blcollier - so it's OK to commit a little fraud...?
I didn't say that, or even imply it.
Nor, as far as I can see, did anyone who replied to my post.
So what are you referring to?
Re: blcollier - so it's OK to commit a little fraud...?
"Premiums dropped? are you new to this planet?
Premiums will of course go up, to pay for all the expensive technical equipment the poor insureers need to purchase and maintain in their ongoing fight against the lowlife scum that screw it up for everybody, and of course for the new executive cars, Jet and racehorses."
It ain't all about the zek'tiv bonuses. The reason that so much money is spent on anti-fraud stuff is because of the reasons I outlined in my post. Joe Average claiming that his TV cost him £500 when he knows full well that it only cost £400 is still fraud. So is claiming that the replacement TV he's offered isn't as good as his old one, simply because he doesn't like the one being offered. Of course you can never prove that, so people very often get away with it. Hence the premiums go up to take into account the increased cost of incidents such as accidental damage and theft.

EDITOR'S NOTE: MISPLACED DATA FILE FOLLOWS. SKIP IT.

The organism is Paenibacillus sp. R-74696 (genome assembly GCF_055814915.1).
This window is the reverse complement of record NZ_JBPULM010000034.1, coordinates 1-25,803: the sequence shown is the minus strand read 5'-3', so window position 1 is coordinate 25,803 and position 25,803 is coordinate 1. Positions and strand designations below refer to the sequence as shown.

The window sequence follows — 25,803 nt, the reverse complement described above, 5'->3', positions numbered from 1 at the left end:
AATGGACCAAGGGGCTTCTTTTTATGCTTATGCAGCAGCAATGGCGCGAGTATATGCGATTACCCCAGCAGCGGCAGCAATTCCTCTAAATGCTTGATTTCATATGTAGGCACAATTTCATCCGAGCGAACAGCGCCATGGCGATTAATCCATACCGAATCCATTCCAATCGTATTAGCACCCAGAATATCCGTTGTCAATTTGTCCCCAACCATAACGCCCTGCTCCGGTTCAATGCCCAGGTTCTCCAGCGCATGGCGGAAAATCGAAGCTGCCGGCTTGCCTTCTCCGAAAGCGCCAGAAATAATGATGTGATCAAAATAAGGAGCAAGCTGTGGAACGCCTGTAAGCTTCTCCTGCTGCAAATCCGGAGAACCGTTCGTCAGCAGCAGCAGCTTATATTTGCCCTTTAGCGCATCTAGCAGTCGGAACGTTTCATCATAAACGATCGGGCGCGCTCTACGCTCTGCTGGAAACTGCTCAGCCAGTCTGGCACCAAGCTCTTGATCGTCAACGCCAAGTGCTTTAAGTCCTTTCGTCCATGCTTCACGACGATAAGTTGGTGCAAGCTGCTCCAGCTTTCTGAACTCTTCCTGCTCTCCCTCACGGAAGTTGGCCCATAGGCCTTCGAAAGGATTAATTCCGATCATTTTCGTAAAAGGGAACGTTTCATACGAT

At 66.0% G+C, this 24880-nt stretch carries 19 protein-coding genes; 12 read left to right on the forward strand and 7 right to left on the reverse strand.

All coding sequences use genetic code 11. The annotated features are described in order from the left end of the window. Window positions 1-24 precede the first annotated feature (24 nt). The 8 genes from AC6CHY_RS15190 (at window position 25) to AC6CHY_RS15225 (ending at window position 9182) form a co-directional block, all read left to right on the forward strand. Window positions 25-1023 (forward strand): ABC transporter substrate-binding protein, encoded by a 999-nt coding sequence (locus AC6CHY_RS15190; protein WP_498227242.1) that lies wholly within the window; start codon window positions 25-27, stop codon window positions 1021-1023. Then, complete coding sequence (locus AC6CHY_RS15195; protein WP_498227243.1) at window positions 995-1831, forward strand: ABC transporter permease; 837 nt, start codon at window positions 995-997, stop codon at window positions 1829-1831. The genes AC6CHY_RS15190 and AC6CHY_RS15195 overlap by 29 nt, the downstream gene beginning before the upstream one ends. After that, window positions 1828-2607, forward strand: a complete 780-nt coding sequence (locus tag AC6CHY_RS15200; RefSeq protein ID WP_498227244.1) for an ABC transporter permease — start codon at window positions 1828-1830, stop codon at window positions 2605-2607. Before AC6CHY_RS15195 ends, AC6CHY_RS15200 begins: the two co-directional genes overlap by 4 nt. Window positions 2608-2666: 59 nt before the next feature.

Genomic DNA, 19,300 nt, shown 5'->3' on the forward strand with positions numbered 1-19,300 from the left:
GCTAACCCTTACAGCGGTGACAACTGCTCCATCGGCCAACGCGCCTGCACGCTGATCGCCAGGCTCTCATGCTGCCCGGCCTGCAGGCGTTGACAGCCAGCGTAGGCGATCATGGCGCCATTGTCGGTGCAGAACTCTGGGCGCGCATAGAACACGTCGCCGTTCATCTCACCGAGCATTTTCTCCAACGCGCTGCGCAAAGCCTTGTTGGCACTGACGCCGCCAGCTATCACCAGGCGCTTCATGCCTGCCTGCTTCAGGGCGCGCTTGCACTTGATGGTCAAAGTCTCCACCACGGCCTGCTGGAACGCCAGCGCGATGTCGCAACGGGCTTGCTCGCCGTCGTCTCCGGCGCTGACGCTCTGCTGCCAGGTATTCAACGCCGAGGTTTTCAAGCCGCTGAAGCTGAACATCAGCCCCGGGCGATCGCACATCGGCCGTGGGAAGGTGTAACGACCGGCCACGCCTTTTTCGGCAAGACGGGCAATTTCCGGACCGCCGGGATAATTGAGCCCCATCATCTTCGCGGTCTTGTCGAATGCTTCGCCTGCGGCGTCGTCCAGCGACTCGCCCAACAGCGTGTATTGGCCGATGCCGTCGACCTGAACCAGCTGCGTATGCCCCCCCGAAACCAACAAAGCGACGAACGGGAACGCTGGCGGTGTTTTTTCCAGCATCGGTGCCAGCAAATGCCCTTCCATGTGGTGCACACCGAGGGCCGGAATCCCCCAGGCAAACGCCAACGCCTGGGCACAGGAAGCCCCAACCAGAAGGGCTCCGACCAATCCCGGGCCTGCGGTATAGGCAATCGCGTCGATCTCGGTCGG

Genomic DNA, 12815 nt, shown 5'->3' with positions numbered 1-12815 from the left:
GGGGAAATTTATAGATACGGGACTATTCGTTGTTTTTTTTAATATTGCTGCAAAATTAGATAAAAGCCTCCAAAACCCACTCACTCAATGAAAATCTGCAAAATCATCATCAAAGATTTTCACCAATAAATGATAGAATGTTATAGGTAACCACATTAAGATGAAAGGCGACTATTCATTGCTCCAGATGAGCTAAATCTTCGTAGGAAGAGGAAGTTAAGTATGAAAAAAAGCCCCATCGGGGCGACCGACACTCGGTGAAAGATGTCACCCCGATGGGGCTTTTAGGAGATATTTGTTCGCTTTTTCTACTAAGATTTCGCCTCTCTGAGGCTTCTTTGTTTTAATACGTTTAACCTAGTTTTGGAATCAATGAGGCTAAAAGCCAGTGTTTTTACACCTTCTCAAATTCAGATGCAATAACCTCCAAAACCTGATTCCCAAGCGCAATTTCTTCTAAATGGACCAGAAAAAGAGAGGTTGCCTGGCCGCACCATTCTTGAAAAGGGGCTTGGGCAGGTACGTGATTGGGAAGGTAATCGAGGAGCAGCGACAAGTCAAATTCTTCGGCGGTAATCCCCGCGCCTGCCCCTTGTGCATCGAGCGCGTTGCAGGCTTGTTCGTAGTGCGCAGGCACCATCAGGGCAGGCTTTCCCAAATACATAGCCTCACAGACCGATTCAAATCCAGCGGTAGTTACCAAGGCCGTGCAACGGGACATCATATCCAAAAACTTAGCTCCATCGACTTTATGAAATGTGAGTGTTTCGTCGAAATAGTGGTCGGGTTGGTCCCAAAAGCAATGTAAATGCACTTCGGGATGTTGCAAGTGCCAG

Working on home insurance claims was an extremely enlightening experience. I don't want to come off as cynical, but you'd be surprised at just how dishonest the average person can be - especially when dealing with insurance companies, and particularly insurance companies that are owned by banks.
Another reason to use VOIP for outgoing calls. Just need to changed the codec to the really low quality hissy one.
change the codec to the really low quality hissy one.
Most of the time, my phone company does that for me..